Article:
Thursday, January 17, 2013

Windows 8 Does NOT Suck

This is going to be a very short blog and I am going to continue it later on when I have more time. My project over the past week was to install and play with Windows 8. I had expected to be very disappointed because I have heard many stories about how confusing Windows 8 was and indeed had participated in some of the events which led me to have low expectations for this product.

I distrusted Windows 8 so much that I did not even attempted to install it on one of my real machines. I created a virtual machine on my laptop and installed Windows 8 there. This turned out to be a huge mistake. My laptop is old, it has only 3 GB of memory and two processors. This is enough to run Windows 8 but not enough to run Windows 7 together with a virtual machine running Windows 8. The performance was dreadful but it did give me a chance to play with the product. I learned enough during a couple of days to decide, especially since the performance was so terrible that I ought to give it a chance on my desktop machine.

Before I came to this decision I had learned enough about the product to be comfortable using it. I installed a product that I had been using in the past on Windows 7 called classic shell which restores a start menu similar to that found in XP. I have no idea why Microsoft decided to remove the start menu and have never been happy with the changes that they made since Windows 2000 so the classic start menu fit my needs perfectly. As a nice addition there is an option to cause Windows 8 to boot directly to the desktop without stopping at the Metro interface. This meant that I never had to deal with Metro and in my opinion that was a good thing since everything that people complain about with Windows 8 is really a complaint about Metro. I will say a lot more about Metro in my next blog posting but this posting is really about how Windows 8 does not suck..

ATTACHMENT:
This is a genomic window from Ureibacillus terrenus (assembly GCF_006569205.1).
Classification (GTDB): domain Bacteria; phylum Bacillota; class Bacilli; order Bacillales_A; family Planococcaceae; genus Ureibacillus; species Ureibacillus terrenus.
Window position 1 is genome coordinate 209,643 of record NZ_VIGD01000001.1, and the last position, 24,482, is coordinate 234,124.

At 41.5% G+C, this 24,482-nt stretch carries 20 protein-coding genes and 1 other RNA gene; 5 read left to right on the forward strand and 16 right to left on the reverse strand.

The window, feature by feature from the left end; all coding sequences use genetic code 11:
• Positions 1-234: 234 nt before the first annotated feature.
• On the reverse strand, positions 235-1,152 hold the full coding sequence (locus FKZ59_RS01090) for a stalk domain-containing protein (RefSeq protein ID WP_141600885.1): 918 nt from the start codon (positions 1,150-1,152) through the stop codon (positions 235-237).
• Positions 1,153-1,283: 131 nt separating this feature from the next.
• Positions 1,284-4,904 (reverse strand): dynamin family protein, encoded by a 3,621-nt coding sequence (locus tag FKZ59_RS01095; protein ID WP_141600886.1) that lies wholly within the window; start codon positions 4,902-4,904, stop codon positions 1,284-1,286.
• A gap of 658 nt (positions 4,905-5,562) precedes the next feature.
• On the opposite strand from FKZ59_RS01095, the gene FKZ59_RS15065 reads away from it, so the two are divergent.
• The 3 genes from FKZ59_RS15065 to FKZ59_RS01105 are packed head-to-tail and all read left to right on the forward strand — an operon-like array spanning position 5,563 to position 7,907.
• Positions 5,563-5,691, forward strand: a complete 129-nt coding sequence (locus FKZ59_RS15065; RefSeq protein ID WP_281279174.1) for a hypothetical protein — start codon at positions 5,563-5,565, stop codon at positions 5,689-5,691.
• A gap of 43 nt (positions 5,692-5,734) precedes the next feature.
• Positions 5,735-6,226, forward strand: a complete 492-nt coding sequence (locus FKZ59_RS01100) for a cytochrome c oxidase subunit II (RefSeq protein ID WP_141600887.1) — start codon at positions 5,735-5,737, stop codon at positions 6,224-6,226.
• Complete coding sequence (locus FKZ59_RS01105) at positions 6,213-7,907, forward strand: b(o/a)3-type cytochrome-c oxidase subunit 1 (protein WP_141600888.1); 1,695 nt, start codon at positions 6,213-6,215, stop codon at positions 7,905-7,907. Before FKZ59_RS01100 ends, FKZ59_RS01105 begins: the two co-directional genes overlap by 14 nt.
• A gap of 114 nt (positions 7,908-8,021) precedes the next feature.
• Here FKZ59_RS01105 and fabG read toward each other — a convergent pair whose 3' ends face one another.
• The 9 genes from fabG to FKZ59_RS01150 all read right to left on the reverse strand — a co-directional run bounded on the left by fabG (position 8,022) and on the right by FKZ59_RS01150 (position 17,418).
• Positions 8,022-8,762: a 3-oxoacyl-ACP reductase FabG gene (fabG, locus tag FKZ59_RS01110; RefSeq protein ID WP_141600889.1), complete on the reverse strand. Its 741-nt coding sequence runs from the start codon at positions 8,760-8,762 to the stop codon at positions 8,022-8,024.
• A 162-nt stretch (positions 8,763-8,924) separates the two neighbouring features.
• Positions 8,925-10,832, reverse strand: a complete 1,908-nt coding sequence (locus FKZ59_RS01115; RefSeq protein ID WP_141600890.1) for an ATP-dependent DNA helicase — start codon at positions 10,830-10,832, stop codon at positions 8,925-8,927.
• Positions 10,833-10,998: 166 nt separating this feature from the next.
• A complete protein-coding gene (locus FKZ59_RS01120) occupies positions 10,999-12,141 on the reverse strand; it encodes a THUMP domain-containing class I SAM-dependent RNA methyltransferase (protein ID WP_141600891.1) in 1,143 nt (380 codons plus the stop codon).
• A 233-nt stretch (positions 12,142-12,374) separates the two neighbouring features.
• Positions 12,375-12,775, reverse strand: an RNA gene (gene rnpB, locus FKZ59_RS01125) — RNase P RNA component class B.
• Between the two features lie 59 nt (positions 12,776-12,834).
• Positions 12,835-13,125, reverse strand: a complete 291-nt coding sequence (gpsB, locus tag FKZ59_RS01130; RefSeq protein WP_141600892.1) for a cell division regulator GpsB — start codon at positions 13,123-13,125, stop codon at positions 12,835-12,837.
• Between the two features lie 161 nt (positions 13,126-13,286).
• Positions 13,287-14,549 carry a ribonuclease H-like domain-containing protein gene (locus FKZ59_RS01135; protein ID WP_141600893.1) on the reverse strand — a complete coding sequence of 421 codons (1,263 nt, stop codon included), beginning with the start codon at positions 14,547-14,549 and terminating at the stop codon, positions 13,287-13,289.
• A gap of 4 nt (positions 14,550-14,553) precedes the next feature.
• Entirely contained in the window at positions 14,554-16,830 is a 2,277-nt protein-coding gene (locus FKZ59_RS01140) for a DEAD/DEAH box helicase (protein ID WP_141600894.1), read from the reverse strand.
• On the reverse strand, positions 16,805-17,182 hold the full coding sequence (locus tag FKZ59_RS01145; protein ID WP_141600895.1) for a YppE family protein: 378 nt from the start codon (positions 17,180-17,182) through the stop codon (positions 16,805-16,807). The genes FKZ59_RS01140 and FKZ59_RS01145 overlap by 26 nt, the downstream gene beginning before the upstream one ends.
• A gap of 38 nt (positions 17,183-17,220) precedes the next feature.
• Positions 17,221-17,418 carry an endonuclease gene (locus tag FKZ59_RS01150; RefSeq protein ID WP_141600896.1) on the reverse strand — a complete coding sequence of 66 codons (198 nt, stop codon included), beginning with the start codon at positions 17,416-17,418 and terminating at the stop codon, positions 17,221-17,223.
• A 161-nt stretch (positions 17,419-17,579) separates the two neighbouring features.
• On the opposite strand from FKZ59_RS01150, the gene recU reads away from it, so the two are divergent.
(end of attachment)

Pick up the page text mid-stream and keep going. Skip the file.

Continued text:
I gave the system a real chance. I installed it on my desktop machine, a system that I have been using with various modifications for the past 10 years. In its latest incarnation the machine has three screens, six processors and 16 GB of memory. This is not a small system and there are literally hundreds of applications that have been installed over the years. I had no intention on reinstalling them.

I gave Windows 8 a partition on a drive different from the one that I had been using. I made a copy of my Windows 7 partition on the new drive. I then unplugged all other drives so that the Windows 8 installation would not have any opportunity to make changes on my production system. I made sure that the drive booted and ran properly and then I installed Windows 8.

I then installed classic shell and said it so that on boot you went straight to the desktop. I was very pleasantly surprised. Windows 8 recognized my three screens and use them immediately when the installation booted up. All my applications where there and my desktop look just like it did before the installation. Classic start menu was even smart enough to copy everything that I was doing in Windows 7. Every single application that I used in Windows 8 on the desktop has run properly. This includes things like Dragon NaturallySpeaking, Chaneru a video file server. VLC Player a good open source video player, of course Visual Studio and Microsoft Office, IntelliJ is a good job the development environment all work properly, the first time and right out of the box.

My original plan was to install Windows 8 and to play with it and go back to Windows 7. After playing with it for a couple of days I decided that it was worth keeping and would become my main production environment. I was surprised by this decision because I have heard a huge number of complaints about Windows 8 but my conclusion was that these were not really complaints about the operating system itself and its desktop but rather complaints about the Metro interface and a poorly conceived attempt to make your PC behave like a laptop. I will cover this more in the next posting

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